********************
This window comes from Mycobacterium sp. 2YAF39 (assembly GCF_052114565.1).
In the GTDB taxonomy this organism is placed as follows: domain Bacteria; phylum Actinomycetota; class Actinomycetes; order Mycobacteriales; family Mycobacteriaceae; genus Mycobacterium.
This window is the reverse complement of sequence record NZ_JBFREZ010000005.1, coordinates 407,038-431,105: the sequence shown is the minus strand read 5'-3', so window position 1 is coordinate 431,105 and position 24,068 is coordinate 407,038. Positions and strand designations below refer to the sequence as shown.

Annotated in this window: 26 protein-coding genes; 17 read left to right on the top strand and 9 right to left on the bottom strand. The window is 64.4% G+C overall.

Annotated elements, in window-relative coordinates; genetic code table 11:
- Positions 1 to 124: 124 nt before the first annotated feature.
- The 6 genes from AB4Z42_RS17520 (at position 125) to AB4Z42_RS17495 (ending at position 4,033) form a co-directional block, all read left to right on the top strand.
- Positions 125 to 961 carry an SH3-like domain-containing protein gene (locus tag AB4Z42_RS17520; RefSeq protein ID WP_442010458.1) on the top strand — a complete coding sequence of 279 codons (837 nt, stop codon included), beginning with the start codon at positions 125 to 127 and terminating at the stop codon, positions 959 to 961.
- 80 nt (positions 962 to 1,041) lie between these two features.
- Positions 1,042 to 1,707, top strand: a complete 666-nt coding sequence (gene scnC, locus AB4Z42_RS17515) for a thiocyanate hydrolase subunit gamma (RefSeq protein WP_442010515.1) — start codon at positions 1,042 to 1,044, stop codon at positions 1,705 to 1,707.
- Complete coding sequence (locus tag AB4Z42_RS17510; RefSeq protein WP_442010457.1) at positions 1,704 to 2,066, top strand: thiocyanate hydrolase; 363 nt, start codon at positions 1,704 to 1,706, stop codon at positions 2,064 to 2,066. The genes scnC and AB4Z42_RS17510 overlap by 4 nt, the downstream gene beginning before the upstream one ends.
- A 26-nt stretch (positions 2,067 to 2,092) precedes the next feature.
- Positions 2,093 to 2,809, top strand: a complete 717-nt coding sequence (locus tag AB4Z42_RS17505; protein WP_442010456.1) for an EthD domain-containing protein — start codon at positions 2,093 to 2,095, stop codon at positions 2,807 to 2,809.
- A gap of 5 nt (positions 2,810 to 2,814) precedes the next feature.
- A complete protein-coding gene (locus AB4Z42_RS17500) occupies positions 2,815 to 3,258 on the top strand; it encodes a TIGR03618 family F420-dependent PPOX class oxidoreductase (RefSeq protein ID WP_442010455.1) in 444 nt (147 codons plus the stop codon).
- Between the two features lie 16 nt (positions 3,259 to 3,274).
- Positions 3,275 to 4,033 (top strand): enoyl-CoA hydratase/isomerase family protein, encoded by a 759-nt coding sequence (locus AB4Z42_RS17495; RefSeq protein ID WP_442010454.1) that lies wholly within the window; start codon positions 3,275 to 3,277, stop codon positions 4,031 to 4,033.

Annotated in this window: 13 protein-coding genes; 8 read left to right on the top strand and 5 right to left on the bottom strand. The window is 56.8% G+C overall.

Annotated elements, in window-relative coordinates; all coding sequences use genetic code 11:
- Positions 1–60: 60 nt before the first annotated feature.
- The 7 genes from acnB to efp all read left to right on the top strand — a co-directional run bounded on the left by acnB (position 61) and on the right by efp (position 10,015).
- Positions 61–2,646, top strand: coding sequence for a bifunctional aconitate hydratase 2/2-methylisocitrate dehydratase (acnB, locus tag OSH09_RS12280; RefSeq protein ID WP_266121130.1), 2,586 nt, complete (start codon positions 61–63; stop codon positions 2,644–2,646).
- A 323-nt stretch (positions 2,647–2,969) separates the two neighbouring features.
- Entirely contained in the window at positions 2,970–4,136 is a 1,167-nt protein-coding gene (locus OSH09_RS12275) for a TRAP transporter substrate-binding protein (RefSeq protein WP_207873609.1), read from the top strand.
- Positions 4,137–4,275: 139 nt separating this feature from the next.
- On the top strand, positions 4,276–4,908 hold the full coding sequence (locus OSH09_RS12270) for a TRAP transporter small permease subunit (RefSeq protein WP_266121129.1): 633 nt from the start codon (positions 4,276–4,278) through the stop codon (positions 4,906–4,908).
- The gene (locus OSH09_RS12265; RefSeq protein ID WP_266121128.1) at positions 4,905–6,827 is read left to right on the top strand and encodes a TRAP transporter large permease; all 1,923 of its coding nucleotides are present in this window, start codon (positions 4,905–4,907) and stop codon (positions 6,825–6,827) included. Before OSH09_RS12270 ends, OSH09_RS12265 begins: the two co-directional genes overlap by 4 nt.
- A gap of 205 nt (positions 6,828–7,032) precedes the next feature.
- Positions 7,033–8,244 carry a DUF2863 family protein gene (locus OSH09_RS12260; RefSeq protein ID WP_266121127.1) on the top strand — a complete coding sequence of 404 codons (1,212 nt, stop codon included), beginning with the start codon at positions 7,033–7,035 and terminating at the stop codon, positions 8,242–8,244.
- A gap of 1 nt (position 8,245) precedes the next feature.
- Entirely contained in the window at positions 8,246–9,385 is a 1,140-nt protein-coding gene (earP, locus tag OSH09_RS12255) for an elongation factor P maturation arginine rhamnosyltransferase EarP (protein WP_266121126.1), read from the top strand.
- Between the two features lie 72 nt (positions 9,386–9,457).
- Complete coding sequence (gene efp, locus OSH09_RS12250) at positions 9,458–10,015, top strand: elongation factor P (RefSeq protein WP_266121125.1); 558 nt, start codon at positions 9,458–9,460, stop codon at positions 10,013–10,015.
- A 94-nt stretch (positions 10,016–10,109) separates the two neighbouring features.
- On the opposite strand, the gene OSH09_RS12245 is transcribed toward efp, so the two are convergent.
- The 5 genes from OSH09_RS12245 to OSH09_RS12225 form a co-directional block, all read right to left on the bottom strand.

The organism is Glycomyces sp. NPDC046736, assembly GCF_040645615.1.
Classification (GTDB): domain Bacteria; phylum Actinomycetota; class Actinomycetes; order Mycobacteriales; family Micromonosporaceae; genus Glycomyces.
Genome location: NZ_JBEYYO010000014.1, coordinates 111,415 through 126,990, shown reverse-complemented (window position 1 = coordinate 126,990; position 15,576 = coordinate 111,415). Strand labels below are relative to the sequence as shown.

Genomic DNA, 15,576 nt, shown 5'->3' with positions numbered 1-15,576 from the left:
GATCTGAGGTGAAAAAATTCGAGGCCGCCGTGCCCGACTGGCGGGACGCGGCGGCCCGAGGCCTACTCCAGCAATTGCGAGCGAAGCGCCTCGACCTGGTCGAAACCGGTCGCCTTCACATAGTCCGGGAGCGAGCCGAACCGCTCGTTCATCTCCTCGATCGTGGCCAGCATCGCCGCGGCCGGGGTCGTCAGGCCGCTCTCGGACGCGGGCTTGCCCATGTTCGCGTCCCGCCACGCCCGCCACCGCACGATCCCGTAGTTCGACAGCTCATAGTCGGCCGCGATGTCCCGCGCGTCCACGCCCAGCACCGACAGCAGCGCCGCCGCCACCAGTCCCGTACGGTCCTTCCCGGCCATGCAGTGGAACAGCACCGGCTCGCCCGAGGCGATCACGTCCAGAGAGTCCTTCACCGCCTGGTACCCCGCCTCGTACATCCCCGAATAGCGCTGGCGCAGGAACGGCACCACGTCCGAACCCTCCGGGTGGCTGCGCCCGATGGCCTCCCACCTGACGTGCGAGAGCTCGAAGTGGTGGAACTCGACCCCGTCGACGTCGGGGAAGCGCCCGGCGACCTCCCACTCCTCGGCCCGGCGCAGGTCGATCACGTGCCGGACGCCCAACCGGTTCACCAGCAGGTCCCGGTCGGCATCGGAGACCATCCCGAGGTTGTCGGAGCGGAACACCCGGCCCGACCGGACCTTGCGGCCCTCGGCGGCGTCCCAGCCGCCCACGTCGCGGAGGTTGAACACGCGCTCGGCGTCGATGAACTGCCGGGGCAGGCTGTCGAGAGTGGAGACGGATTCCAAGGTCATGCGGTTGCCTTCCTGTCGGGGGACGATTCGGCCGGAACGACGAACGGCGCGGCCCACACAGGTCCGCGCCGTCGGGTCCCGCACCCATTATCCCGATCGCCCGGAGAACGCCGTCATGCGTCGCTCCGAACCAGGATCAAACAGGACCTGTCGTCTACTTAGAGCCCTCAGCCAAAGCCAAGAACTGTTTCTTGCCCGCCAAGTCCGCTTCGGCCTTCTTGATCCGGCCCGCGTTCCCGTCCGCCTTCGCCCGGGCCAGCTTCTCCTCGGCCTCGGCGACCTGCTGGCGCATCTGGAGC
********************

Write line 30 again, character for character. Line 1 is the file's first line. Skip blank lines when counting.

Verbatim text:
- A gap of 1 nt (position 8,245) precedes the next feature.